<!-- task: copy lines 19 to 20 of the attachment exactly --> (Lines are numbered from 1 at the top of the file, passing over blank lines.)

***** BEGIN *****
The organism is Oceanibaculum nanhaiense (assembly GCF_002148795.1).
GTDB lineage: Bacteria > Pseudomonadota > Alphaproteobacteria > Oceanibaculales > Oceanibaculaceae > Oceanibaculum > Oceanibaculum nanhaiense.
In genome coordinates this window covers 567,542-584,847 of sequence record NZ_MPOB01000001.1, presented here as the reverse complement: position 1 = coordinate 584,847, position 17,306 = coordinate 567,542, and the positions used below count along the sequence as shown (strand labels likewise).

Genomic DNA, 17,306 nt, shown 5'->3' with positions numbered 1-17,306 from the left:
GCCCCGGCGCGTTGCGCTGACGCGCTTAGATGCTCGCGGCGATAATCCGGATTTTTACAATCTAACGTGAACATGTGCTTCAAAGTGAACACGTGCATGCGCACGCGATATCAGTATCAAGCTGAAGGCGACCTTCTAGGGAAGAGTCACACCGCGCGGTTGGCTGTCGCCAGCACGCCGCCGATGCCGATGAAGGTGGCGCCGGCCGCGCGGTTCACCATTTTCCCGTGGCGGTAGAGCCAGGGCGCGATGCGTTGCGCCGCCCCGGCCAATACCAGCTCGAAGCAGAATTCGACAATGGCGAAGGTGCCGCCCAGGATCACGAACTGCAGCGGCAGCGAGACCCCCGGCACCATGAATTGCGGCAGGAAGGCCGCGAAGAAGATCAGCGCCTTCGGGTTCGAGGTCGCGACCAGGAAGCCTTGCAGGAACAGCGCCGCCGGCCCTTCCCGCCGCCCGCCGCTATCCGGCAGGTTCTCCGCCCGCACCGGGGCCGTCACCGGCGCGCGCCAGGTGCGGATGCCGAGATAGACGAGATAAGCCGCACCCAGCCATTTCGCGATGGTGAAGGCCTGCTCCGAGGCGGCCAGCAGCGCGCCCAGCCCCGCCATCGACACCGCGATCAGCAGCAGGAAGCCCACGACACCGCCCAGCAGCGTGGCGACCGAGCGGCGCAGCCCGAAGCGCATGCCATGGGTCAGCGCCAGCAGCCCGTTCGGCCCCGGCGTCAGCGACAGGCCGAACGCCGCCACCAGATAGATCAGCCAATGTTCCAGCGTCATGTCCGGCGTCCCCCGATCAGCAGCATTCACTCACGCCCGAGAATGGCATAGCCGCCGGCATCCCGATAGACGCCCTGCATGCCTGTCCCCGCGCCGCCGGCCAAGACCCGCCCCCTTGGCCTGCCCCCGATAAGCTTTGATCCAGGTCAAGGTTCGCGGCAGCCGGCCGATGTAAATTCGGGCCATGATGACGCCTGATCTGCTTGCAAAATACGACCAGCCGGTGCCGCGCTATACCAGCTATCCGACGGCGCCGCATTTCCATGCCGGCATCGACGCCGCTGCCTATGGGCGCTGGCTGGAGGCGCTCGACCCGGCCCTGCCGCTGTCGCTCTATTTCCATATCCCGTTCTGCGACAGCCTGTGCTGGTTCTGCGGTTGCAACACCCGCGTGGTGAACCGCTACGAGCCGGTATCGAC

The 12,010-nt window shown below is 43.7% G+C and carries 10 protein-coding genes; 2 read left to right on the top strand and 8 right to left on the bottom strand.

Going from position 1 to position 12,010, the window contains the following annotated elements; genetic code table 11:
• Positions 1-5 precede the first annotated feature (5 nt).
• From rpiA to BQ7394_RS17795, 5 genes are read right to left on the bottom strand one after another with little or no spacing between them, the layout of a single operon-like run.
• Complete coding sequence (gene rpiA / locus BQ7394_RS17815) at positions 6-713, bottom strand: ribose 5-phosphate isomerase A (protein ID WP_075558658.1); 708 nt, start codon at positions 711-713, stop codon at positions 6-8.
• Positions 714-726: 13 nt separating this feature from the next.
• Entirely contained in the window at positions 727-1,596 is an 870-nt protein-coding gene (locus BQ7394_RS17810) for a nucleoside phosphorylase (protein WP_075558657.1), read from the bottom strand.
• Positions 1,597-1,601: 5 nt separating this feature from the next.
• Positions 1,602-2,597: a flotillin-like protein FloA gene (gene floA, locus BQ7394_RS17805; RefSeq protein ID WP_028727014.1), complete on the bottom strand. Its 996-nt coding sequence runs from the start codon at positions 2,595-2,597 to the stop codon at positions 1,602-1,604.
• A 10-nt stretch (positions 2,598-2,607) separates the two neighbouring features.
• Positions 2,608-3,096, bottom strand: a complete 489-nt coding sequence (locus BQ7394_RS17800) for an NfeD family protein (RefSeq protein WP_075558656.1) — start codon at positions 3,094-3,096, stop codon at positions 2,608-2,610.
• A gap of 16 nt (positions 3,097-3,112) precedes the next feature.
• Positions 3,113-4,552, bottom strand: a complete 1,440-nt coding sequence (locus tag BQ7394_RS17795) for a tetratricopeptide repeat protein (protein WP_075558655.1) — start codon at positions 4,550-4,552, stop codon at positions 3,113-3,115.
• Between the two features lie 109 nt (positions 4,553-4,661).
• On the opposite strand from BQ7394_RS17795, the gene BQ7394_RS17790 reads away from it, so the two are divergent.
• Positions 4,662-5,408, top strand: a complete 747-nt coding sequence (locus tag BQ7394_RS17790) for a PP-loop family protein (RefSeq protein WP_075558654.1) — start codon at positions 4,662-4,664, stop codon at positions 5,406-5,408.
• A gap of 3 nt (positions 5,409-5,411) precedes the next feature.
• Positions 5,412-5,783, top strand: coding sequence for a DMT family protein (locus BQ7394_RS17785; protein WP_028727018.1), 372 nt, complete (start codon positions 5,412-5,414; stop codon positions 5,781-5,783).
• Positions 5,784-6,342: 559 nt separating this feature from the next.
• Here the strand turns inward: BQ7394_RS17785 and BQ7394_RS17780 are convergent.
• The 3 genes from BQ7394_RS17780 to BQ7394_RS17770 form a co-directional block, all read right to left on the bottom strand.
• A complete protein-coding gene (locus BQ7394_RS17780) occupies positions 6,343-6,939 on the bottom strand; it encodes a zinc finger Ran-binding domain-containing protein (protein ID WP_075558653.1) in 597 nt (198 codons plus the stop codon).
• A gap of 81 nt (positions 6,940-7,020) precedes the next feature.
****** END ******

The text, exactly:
• Between the two features lie 109 nt (positions 4,553-4,661).
• On the opposite strand from BQ7394_RS17795, the gene BQ7394_RS17790 reads away from it, so the two are divergent.